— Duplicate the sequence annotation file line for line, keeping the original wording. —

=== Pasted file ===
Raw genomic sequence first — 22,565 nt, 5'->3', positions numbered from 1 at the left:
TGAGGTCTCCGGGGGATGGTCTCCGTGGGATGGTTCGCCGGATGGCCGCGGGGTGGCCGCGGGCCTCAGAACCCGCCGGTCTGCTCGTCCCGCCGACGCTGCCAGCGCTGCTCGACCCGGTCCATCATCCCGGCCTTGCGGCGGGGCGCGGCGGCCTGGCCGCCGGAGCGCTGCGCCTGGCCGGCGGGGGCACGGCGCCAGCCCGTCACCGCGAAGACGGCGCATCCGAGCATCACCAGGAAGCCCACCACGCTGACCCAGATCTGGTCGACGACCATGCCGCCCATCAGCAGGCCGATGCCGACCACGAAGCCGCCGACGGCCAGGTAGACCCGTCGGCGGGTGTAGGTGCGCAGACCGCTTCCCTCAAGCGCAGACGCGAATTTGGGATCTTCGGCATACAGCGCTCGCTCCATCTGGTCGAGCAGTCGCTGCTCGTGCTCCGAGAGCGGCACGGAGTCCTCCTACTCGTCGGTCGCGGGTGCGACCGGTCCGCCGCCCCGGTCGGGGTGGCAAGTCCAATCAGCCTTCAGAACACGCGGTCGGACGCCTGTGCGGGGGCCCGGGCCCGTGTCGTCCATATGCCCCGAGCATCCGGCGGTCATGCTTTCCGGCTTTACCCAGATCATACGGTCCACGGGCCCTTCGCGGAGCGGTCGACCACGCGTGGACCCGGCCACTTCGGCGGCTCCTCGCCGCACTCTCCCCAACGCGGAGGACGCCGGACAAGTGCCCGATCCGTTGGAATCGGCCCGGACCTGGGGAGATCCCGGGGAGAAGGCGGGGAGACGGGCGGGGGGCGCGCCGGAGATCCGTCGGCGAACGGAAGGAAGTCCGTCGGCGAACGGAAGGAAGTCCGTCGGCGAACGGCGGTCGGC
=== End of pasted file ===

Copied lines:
Raw genomic sequence first — 22,565 nt, 5'->3', positions numbered from 1 at the left:
TGAGGTCTCCGGGGGATGGTCTCCGTGGGATGGTTCGCCGGATGGCCGCGGGGTGGCCGCGGGCCTCAGAACCCGCCGGTCTGCTCGTCCCGCCGACGCTGCCAGCGCTGCTCGACCCGGTCCATCATCCCGGCCTTGCGGCGGGGCGCGGCGGCCTGGCCGCCGGAGCGCTGCGCCTGGCCGGCGGGGGCACGGCGCCAGCCCGTCACCGCGAAGACGGCGCATCCGAGCATCACCAGGAAGCCCACCACGCTGACCCAGATCTGGTCGACGACCATGCCGCCCATCAGCAGGCCGATGCCGACCACGAAGCCGCCGACGGCCAGGTAGACCCGTCGGCGGGTGTAGGTGCGCAGACCGCTTCCCTCAAGCGCAGACGCGAATTTGGGATCTTCGGCATACAGCGCTCGCTCCATCTGGTCGAGCAGTCGCTGCTCGTGCTCCGAGAGCGGCACGGAGTCCTCCTACTCGTCGGTCGCGGGTGCGACCGGTCCGCCGCCCCGGTCGGGGTGGCAAGTCCAATCAGCCTTCAGAACACGCGGTCGGACGCCTGTGCGGGGGCCCGGGCCCGTGTCGTCCATATGCCCCGAGCATCCGGCGGTCATGCTTTCCGGCTTTACCCAGATCATACGGTCCACGGGCCCTTCGCGGAGCGGTCGACCACGCGTGGACCCGGCCACTTCGGCGGCTCCTCGCCGCACTCTCCCCAACGCGGAGGACGCCGGACAAGTGCCCGATCCGTTGGAATCGGCCCGGACCTGGGGAGATCCCGGGGAGAAGGCGGGGAGACGGGCGGGGGGCGCGCCGGAGATCCGTCGGCGAACGGAAGGAAGTCCGTCGGCGAACGGAAGGAAGTCCGTCGGCGAACGGCGGTCGGC